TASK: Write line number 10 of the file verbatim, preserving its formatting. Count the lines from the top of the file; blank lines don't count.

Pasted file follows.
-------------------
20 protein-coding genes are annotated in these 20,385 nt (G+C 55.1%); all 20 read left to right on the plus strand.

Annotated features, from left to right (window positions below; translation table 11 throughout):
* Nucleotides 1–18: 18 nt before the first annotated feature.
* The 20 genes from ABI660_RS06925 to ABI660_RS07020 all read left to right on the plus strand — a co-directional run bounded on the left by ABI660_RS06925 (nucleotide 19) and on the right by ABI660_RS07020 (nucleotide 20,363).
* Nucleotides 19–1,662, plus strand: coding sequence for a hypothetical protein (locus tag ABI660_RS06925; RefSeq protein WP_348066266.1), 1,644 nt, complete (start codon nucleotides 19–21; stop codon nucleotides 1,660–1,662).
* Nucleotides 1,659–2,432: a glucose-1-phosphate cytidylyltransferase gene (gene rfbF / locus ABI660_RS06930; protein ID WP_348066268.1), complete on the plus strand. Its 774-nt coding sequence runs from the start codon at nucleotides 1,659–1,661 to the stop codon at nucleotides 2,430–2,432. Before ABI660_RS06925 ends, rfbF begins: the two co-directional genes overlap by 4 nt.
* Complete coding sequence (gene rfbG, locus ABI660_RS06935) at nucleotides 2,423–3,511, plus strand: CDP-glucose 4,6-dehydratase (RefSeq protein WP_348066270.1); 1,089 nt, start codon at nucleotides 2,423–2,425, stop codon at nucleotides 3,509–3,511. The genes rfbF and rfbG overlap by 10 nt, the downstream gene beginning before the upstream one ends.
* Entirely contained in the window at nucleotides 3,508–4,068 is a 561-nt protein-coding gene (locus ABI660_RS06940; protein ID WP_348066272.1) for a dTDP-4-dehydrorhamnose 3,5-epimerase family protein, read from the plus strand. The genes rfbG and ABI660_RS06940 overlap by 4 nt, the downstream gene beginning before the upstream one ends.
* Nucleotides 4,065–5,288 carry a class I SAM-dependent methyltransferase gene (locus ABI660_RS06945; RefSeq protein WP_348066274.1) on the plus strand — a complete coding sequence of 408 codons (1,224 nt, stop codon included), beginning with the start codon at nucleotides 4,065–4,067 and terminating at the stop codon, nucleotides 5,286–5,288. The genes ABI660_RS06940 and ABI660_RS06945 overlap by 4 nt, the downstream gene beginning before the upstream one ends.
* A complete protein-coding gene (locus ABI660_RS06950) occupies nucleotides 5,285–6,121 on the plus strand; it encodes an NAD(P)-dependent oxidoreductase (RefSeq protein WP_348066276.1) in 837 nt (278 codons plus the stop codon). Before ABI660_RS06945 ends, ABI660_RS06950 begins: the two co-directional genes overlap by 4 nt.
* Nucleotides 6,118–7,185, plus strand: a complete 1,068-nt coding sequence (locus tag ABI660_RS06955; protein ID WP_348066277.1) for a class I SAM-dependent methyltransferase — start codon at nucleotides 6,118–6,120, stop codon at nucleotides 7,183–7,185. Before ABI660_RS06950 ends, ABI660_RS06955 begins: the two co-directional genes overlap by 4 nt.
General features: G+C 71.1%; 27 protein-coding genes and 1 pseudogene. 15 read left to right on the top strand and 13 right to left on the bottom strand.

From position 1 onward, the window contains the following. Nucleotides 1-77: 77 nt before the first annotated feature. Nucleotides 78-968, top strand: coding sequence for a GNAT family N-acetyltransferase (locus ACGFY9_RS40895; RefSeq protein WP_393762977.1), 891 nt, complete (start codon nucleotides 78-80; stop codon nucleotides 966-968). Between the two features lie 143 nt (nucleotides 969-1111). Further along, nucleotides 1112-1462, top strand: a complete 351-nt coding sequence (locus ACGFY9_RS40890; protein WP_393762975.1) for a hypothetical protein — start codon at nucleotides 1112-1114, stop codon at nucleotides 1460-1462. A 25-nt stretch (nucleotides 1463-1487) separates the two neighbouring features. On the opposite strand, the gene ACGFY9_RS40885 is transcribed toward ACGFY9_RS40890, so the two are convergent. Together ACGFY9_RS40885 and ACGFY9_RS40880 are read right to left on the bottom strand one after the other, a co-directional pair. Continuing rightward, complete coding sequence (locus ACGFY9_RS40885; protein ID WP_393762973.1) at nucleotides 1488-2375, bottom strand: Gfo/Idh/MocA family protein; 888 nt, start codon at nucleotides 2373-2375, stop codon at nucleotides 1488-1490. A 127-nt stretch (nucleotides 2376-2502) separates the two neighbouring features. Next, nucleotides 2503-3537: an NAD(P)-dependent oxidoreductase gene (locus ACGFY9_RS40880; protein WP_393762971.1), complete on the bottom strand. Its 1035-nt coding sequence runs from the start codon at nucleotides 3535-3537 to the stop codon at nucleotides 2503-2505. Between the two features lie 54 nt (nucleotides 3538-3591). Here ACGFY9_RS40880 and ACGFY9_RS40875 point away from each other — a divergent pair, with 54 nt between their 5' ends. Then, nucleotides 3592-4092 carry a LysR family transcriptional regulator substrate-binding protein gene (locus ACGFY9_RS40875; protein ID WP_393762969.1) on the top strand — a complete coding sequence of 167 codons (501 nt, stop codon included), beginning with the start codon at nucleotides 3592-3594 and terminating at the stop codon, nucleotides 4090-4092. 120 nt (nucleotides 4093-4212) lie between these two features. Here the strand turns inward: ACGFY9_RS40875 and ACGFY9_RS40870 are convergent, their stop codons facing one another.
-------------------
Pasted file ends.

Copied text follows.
* A complete protein-coding gene (locus ABI660_RS06950) occupies nucleotides 5,285–6,121 on the plus strand; it encodes an NAD(P)-dependent oxidoreductase (RefSeq protein WP_348066276.1) in 837 nt (278 codons plus the stop codon). Before ABI660_RS06945 ends, ABI660_RS06950 begins: the two co-directional genes overlap by 4 nt.